Bulgarian election winner to prioritise judicial reform

The leaders of the party ' The change continues' Kiril Petkov (R) and Asen Wassilv (L). [EPA-EFE / VASSIL DONEV]

The “Change continues” coalition, which won Bulgaria’s elections on Sunday, will begin negotiations to form a government next week. Excluded from the talks are former Prime Minister Boyko Borissov’s GERB party and the ethnic Turkish minority DPS (Renew Europe) party.

The co-chairman of “Change continues” Asen Vassilev explained that they would prepare a very detailed coalition agreement based on the German model.

“In Germany, the coalition agreement is 800 pages. But if we do not write it, the chances of a fourth election or the collapse of the coalition in the first serious crisis are high,” Vassilev said.

The first and most important reform of the new government should be cleaning up the judiciary, Vassilev told bTV. “If the judicial system does not work, there can be no justice. Then the thefts can only be stopped temporarily,” he said.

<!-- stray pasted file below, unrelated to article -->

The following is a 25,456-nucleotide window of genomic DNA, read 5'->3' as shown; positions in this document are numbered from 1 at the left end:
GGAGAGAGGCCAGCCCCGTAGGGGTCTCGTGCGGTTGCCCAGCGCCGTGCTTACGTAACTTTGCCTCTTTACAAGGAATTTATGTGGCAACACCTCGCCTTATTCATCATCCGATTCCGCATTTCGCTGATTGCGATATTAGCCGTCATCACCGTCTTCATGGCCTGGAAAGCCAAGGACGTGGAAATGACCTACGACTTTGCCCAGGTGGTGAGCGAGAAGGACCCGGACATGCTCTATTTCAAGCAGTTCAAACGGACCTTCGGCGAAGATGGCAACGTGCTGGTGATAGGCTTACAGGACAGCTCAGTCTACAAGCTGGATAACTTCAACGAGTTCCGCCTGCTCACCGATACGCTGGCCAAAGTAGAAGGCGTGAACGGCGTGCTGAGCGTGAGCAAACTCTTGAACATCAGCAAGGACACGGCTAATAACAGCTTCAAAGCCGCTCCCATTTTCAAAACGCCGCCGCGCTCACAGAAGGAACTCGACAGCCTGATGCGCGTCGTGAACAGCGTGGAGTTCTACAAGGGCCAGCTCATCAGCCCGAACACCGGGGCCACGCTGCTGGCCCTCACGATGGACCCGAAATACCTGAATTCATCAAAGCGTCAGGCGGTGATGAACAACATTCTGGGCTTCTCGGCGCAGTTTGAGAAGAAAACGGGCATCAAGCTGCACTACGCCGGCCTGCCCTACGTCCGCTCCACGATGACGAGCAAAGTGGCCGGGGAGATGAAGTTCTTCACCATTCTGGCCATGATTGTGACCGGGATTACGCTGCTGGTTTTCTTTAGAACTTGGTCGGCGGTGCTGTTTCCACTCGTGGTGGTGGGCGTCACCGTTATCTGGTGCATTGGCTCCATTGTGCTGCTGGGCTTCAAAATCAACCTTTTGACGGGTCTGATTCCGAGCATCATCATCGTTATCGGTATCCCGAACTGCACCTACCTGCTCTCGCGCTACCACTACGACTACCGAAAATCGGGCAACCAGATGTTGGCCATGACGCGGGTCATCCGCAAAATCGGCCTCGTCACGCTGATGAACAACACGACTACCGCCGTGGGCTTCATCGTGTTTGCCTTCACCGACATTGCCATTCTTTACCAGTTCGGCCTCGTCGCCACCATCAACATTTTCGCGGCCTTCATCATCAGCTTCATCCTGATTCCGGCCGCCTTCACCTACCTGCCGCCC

“Change continues” won the early parliamentary elections with 25.6% against the GERB-SDS coalition, which had 22.8%.

DPS is the third political force with 12.92%, due to the extremely high support for the party in Turkey and the low turnout in Bulgaria. In fourth place is the socialist party BSP with 10.26%, and fifth is “There is such a people” with 9.52%.

The sixth political force remains the pro-European centre-right “Democratic Bulgaria” with 6.34%, and the pro-Russian nationalist “Vazrazhdane” has 4.86%.

The election results are pushing “Change continues” towards a complex four-party government, which will lead to several compromises. If it happens, it will be the first in the recent history of Bulgaria. The total number of deputies of “Change continues”, “There is such a people” and “Democratic Bulgaria” is expected to total over 135, which is enough to nominate a government. There are 240 MPs in the Bulgarian parliament.

Theoretically, a tripartite coalition is possible between “Change continues”, BSP and “There is such a people”, but in this case, one of the other parties would have to agree to give one or several votes for the government without being a part of the ruling coalition.

(Krassen Nikolov | EURACTIV.bg)

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